Biology 9 Lesson 21: Genetic mutations
1. Theoretical Summary
1.1. What is gene mutation?
Gene mutations are changes in the structure of a gene that involve one or more pairs of nucleotides.
Types of gene mutations: loss, addition, replacement, inversion of one or several nucleotide pairs.
1.2. Causes of genetic mutations
Due to the complex influence of the internal and external environment, it disrupts the self-replication process of the DNA molecule (mistaken copy), occurring under natural conditions or caused by humans.
1.3. The role of gene mutations
Mutations in genes that produce phenotypes are often harmful to the organism because they disrupt the harmonious unity of genotypes that have been subjected to natural selection and persisted under natural conditions for a long time, causing disturbances in the genetic makeup of the organism. protein synthesis.
Gene mutations are sometimes beneficial to organisms and humans, which are very meaningful in animal husbandry, farming, breeding, and evolution.
2. Illustrated exercise
What is gene mutation? What are some structural changes in genes?
– Genetic mutations are changes in the structure of genes due to the complex influence of the internal and external environment on the DNA molecule that occurs under natural conditions or caused by humans.
Some types of genetic mutations are:
- Loss of a nucleotide pair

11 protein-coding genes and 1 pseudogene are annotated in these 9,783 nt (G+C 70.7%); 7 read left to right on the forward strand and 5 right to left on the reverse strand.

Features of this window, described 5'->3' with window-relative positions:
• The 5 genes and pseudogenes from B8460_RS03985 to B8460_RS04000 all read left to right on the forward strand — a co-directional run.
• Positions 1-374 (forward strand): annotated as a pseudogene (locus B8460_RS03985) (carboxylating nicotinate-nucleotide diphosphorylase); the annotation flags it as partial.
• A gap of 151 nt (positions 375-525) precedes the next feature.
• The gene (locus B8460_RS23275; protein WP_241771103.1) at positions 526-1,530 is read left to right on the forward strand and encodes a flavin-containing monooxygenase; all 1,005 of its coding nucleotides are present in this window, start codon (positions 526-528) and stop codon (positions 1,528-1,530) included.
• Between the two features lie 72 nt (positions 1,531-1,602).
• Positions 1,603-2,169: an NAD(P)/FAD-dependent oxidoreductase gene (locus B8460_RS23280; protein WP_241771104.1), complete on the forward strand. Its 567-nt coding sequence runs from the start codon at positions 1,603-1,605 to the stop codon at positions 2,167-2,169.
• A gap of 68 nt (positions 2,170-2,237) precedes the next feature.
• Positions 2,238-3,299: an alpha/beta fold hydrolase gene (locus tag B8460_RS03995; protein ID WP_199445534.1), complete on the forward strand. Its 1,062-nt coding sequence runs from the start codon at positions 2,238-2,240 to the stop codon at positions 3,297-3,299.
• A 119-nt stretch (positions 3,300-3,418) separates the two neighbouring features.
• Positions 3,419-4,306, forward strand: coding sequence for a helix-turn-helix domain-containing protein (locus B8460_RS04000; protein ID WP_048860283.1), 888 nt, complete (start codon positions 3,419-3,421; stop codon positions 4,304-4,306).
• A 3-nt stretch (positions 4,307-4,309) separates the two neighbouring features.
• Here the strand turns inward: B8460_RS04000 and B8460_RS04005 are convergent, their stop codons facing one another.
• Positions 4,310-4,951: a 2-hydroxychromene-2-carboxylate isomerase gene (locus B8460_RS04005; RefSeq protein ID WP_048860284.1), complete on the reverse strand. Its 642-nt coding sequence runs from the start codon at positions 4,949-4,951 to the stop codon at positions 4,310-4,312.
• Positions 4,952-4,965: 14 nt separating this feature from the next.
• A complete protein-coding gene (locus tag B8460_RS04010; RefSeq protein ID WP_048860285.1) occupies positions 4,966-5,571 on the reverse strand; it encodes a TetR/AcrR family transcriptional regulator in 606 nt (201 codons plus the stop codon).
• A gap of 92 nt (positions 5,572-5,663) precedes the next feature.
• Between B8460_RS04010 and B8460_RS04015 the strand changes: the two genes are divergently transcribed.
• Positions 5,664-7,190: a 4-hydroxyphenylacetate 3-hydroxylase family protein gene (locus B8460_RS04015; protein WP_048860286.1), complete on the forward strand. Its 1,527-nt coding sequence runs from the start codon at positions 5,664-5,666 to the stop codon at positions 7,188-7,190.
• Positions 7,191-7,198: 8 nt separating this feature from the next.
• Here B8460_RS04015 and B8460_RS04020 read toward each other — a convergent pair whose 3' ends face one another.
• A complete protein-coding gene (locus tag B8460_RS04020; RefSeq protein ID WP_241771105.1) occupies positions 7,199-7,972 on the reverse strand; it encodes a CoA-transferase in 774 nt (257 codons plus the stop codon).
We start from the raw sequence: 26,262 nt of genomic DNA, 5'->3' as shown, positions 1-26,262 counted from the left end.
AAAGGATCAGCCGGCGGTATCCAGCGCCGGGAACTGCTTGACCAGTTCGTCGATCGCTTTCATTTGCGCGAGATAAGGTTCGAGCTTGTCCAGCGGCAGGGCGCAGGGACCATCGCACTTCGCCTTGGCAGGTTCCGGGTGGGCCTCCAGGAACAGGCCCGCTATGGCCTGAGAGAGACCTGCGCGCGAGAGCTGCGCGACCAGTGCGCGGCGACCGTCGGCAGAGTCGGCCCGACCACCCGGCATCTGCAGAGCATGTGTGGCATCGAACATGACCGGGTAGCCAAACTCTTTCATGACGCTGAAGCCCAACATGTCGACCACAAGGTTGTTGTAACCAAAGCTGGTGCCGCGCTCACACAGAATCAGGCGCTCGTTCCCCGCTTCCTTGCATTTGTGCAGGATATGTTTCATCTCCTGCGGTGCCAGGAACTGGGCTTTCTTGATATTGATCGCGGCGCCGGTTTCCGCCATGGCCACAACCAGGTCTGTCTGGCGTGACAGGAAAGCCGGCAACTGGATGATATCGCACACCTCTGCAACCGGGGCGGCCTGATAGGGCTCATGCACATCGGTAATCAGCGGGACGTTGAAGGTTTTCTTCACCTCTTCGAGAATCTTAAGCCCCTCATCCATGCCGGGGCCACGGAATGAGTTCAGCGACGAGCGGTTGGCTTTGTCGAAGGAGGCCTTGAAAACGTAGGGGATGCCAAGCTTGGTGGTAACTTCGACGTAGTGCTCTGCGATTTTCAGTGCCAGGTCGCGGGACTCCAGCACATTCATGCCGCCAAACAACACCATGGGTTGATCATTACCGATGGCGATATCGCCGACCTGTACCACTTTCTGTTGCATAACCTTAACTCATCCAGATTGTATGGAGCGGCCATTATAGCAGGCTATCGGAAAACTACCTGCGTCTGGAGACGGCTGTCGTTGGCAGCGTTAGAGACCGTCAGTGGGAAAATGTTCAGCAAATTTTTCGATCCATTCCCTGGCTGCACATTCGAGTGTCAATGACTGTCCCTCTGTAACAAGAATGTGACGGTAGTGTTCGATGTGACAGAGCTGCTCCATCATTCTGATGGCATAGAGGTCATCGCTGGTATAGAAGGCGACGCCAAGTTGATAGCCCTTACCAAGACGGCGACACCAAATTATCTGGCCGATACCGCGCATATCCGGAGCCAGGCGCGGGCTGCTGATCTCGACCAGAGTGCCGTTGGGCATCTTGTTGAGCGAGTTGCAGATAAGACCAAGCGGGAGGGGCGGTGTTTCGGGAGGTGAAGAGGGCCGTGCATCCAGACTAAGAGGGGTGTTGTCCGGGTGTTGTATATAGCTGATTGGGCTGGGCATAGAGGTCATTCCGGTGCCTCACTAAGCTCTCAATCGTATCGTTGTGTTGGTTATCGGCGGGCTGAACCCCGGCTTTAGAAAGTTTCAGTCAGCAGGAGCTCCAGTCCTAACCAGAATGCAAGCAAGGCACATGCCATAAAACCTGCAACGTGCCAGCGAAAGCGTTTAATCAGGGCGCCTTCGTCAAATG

- Add a nucleotide pair
- Nucleotide pair substitution
3.1. Essay exercises
Question 1: What causes genetic mutations?
Verse 2: Why are genetic mutations often harmful to the organism itself? State the role and significance of genetic mutations in production practice.
Question 3: Gene B has 3000 nucleotides. Gene B mutates into gene b. When these two genes were duplicated once, they were taken from the cell environment 5998 nucleotides.
1. Determine the length of the gene b.
2. Determine the type of mutation from gene B to gene b.
3.2. Multiple choice exercises
Question 1: Gene mutations are changes in the structure of a gene that are usually associated with
A. a pair of nucleotides.
B. several nucleotide pairs.
C. many nucleotide pairs.
D. whole nucleotide pairs.
Verse 2: What is the phenotypic expression of a gene mutation during an individual’s lifetime?
A. The dominant gene mutation is expressed only in the homozygous form.
B. The dominant gene mutation is expressed in both homozygous and heterozygous forms.
C. The recessive gene mutation is expressed only in the heterozygous form.
D. The recessive gene mutation is not expressed.
Question 3: Expression characteristics of gene mutations are mainly
A. beneficial to the individual.
B. no benefit and no harm to the individual.
C. harmful to individuals.
D. has an advantage over father and mother.
Question 4: The mutant is
A. individuals carrying the gene mutation expressed only in the dominant phenotype.
B. individuals carrying the gene mutation expressed only in the intermediate phenotype.
C. individuals carrying the gene mutation expressed only in the recessive phenotype.
D. individual carrying a gene mutation that is expressed in the phenotype.
After completing this lesson, you should:
- State the concept of gene mutation and list the types of gene mutations.
- Describe the role of genetic mutations in practice.